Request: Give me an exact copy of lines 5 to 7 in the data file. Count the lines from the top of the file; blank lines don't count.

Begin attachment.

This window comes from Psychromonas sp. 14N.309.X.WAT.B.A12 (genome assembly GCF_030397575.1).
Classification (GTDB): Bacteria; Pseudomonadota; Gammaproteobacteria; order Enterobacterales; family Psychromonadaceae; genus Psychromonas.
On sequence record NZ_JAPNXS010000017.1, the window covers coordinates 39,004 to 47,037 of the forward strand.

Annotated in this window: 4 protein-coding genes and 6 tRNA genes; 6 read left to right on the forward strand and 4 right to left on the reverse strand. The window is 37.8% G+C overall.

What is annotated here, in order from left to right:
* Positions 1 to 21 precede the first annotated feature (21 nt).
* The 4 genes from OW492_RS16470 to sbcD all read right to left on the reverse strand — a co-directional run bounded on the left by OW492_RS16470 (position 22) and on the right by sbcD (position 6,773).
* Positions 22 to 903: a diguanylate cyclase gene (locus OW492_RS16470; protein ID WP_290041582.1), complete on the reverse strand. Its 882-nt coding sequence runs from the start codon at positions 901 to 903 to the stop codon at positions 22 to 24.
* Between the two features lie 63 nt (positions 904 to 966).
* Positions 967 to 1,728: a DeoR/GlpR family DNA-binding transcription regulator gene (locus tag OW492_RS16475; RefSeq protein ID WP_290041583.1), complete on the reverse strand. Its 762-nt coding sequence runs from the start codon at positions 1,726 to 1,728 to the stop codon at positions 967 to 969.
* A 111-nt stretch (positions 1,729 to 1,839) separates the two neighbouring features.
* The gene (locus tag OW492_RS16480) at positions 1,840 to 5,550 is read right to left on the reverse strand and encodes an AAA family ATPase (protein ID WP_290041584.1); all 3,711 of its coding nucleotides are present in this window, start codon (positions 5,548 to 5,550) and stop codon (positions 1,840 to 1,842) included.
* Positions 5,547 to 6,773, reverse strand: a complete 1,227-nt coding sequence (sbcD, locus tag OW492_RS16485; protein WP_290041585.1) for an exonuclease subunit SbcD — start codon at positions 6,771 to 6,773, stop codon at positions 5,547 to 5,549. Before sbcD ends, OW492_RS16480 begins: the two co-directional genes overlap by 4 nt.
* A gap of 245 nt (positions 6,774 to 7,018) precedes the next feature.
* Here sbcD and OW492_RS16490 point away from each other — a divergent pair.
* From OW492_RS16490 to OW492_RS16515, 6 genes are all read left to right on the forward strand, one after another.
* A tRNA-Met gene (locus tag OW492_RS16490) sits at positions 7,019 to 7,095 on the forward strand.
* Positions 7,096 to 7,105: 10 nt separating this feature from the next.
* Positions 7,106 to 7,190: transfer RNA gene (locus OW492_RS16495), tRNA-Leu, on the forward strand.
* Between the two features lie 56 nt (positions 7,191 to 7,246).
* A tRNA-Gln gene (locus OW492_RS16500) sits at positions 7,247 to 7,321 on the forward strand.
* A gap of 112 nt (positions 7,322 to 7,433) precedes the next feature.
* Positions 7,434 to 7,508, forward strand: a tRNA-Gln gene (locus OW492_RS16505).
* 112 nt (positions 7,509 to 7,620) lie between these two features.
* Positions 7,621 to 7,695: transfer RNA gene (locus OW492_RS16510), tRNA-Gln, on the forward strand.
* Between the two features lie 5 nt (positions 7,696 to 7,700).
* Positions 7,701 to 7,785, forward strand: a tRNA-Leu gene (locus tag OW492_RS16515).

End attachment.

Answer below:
What is annotated here, in order from left to right:
* Positions 1 to 21 precede the first annotated feature (21 nt).
* The 4 genes from OW492_RS16470 to sbcD all read right to left on the reverse strand — a co-directional run bounded on the left by OW492_RS16470 (position 22) and on the right by sbcD (position 6,773).